Analysing the Scapigliata by Leonardo

La scapigliata Leonardo

The wonderful “Female Head” of Leonardo, also known as “Scapigliata” or “Lady of disheveled hair” preserved at the National Gallery of Parma,  represented for Leonardo da Vinci a sort of manifesto of his status of excellent painter and, at the same time, a sort of a safe-conduct for his habit of not finishing his paintings, according to the latest research of Carmen Bambach, published on the occasion of the extremely intersting exhibition “Unfinished” at the MET of New York.  In fact, it would seem that Leonardo wanted to compare himself with Apelles of Kos, the legendary ancient Greek painter. In a book that Leonardo is known to have owned, Pliny wrote that the Apelles had worked on a Venus without being able to bring it to completion, remaining however, despite this “failure”, the greatest painter ever existed, and rather “inventing” the “unfinished” genre.

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Art-Test has performed investigations on the Scapigliata at the Metropolitan Museum of Art (MET) of New York, to evaluate its conservation status before its transfer to Paris, for the exhibition “Leonardo in France – The Master and his Pupils 500 years after crossing the Alps. 1516-2016”,  open at the Italian Embassy till November 20, 2016.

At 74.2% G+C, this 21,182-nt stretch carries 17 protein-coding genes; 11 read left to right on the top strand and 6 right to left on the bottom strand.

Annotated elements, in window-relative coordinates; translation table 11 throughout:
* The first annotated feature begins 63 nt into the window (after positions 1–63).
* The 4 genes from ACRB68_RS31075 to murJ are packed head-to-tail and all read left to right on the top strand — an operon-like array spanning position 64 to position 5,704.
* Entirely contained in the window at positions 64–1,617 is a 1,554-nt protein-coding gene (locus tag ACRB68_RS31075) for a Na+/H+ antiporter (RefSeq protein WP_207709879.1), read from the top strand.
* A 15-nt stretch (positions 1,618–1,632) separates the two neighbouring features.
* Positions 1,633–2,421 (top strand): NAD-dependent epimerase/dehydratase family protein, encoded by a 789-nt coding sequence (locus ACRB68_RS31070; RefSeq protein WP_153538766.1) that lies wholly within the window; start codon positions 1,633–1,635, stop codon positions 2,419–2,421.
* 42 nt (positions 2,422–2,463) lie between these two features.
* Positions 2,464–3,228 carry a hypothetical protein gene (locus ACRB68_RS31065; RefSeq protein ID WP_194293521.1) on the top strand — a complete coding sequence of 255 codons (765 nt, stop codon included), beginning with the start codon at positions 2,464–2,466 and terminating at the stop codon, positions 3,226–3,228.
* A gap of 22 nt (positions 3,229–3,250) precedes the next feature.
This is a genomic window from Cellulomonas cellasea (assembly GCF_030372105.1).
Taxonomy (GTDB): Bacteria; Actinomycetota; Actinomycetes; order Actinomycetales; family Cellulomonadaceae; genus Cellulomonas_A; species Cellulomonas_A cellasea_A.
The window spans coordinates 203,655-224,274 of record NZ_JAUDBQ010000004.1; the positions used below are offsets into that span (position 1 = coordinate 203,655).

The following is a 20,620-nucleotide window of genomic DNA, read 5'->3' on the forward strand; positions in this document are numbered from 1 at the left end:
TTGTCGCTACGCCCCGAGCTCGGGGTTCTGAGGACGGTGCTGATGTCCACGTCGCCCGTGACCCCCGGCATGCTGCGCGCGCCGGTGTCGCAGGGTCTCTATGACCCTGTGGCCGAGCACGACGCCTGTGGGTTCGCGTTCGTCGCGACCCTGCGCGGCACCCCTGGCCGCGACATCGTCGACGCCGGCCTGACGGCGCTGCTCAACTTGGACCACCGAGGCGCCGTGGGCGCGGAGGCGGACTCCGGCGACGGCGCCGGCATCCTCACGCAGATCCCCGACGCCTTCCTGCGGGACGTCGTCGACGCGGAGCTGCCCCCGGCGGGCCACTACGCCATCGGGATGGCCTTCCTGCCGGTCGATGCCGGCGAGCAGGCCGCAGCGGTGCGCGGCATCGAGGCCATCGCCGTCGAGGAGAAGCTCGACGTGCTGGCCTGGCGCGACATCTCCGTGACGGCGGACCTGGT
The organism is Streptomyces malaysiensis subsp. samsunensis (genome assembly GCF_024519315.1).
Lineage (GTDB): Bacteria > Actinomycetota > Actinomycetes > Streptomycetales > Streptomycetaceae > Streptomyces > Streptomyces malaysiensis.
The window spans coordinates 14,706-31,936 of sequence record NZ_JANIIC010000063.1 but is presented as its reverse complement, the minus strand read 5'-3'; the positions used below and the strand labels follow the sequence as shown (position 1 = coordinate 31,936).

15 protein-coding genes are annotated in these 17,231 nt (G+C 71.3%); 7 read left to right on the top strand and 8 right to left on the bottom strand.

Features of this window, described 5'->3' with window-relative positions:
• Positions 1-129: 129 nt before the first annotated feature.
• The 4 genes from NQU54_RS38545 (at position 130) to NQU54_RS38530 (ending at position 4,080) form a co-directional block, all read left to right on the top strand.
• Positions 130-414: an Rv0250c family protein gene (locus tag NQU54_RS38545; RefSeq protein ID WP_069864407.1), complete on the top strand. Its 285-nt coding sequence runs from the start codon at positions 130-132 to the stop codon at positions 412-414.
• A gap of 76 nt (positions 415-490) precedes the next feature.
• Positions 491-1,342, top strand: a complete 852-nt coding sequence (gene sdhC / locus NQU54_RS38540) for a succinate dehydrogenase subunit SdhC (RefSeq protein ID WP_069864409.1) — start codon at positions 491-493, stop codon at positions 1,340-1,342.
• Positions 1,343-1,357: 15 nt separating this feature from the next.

Mostra Parigi

Art-Test has also performed analysis on two other of the most important paintings on display in Paris:  the “Saint John” of Salaì of the Pinacoteca Ambrosiana of Milan and the “Salvator Mundi” (or “Head of Christ”) also currently generally attributed to his favorite assistant and friend Salaì but by other eminent scholars reputed of being by the hand of Leonardo himself.

The reflectographies of these great artworks, together with many other diagnostic images are published with considerable size and quality in the catalogue of the exhibition.

Scapigliata